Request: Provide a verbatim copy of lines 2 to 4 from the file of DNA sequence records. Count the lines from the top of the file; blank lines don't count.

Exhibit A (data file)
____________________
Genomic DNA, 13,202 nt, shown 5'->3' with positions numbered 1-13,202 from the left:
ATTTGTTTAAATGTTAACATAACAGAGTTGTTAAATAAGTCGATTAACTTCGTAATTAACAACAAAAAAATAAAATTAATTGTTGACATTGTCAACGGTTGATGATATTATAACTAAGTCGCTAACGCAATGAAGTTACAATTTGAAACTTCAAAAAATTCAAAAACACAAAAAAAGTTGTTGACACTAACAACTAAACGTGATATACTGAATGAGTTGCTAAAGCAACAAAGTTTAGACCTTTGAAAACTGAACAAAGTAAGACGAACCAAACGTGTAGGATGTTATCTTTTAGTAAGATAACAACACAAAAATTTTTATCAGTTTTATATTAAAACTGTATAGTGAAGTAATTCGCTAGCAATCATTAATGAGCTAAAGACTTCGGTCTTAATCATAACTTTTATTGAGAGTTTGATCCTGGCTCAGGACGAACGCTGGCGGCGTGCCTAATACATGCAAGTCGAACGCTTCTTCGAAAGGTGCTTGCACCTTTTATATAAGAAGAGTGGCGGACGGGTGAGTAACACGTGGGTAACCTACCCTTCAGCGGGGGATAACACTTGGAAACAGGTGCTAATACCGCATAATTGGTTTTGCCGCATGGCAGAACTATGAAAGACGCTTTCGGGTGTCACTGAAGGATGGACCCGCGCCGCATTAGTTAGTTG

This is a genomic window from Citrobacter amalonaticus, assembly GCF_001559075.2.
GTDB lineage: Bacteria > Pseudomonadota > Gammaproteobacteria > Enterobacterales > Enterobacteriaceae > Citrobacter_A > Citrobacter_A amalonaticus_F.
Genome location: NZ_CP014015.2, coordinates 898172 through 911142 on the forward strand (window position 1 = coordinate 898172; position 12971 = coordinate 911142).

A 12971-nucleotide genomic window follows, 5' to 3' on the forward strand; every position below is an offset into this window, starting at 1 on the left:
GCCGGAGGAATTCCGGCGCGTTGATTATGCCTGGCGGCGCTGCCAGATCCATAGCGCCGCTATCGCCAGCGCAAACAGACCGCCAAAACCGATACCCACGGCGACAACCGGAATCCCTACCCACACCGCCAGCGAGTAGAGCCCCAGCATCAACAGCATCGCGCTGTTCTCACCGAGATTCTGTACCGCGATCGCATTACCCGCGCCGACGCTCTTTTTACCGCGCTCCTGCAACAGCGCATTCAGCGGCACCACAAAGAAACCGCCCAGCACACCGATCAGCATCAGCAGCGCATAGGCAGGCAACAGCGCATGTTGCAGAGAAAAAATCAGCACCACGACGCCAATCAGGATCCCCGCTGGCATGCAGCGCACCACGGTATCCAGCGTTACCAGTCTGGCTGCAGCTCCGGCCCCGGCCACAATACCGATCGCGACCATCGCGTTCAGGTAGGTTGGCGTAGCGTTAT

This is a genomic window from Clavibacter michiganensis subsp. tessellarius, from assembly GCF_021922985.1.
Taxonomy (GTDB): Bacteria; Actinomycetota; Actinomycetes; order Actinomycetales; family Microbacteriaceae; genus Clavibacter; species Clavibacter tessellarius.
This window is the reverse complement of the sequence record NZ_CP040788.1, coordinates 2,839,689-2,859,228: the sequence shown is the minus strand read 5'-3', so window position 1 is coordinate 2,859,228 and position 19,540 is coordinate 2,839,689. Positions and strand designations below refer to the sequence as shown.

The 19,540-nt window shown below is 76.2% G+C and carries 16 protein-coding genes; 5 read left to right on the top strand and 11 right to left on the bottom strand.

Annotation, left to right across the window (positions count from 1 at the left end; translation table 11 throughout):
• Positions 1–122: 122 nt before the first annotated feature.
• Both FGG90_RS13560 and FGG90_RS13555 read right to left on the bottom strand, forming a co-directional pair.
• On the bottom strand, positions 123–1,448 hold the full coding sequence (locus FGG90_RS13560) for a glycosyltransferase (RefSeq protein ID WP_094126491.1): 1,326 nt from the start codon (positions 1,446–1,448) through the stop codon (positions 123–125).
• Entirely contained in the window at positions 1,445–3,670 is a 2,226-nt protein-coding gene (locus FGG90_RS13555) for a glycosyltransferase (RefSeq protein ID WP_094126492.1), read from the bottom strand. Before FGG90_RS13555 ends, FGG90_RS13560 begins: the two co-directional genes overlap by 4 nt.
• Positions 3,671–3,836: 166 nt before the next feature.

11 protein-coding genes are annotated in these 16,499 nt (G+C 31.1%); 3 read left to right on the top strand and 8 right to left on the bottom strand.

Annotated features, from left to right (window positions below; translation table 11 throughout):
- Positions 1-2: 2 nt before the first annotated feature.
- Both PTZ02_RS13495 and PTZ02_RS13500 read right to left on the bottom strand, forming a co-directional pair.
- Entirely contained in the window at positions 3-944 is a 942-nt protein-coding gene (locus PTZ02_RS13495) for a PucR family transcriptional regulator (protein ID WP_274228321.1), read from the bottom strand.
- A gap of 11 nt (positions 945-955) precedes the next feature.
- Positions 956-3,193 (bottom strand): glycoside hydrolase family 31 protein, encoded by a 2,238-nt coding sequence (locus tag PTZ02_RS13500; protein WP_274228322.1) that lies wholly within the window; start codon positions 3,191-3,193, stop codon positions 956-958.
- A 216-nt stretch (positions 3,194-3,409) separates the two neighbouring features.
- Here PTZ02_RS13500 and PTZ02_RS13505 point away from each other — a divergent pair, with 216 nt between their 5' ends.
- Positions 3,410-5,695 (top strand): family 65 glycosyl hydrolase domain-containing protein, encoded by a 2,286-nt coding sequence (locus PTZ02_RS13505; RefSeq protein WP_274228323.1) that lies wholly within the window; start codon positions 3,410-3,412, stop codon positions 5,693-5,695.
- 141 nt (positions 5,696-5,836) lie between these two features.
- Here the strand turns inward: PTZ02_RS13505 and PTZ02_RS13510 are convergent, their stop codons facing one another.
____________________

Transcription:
ATTTGTTTAAATGTTAACATAACAGAGTTGTTAAATAAGTCGATTAACTTCGTAATTAACAACAAAAAAATAAAATTAATTGTTGACATTGTCAACGGTTGATGATATTATAACTAAGTCGCTAACGCAATGAAGTTACAATTTGAAACTTCAAAAAATTCAAAAACACAAAAAAAGTTGTTGACACTAACAACTAAACGTGATATACTGAATGAGTTGCTAAAGCAACAAAGTTTAGACCTTTGAAAACTGAACAAAGTAAGACGAACCAAACGTGTAGGATGTTATCTTTTAGTAAGATAACAACACAAAAATTTTTATCAGTTTTATATTAAAACTGTATAGTGAAGTAATTCGCTAGCAATCATTAATGAGCTAAAGACTTCGGTCTTAATCATAACTTTTATTGAGAGTTTGATCCTGGCTCAGGACGAACGCTGGCGGCGTGCCTAATACATGCAAGTCGAACGCTTCTTCGAAAGGTGCTTGCACCTTTTATATAAGAAGAGTGGCGGACGGGTGAGTAACACGTGGGTAACCTACCCTTCAGCGGGGGATAACACTTGGAAACAGGTGCTAATACCGCATAATTGGTTTTGCCGCATGGCAGAACTATGAAAGACGCTTTCGGGTGTCACTGAAGGATGGACCCGCGCCGCATTAGTTAGTTG

This is a genomic window from Citrobacter amalonaticus, assembly GCF_001559075.2.
GTDB lineage: Bacteria > Pseudomonadota > Gammaproteobacteria > Enterobacterales > Enterobacteriaceae > Citrobacter_A > Citrobacter_A amalonaticus_F.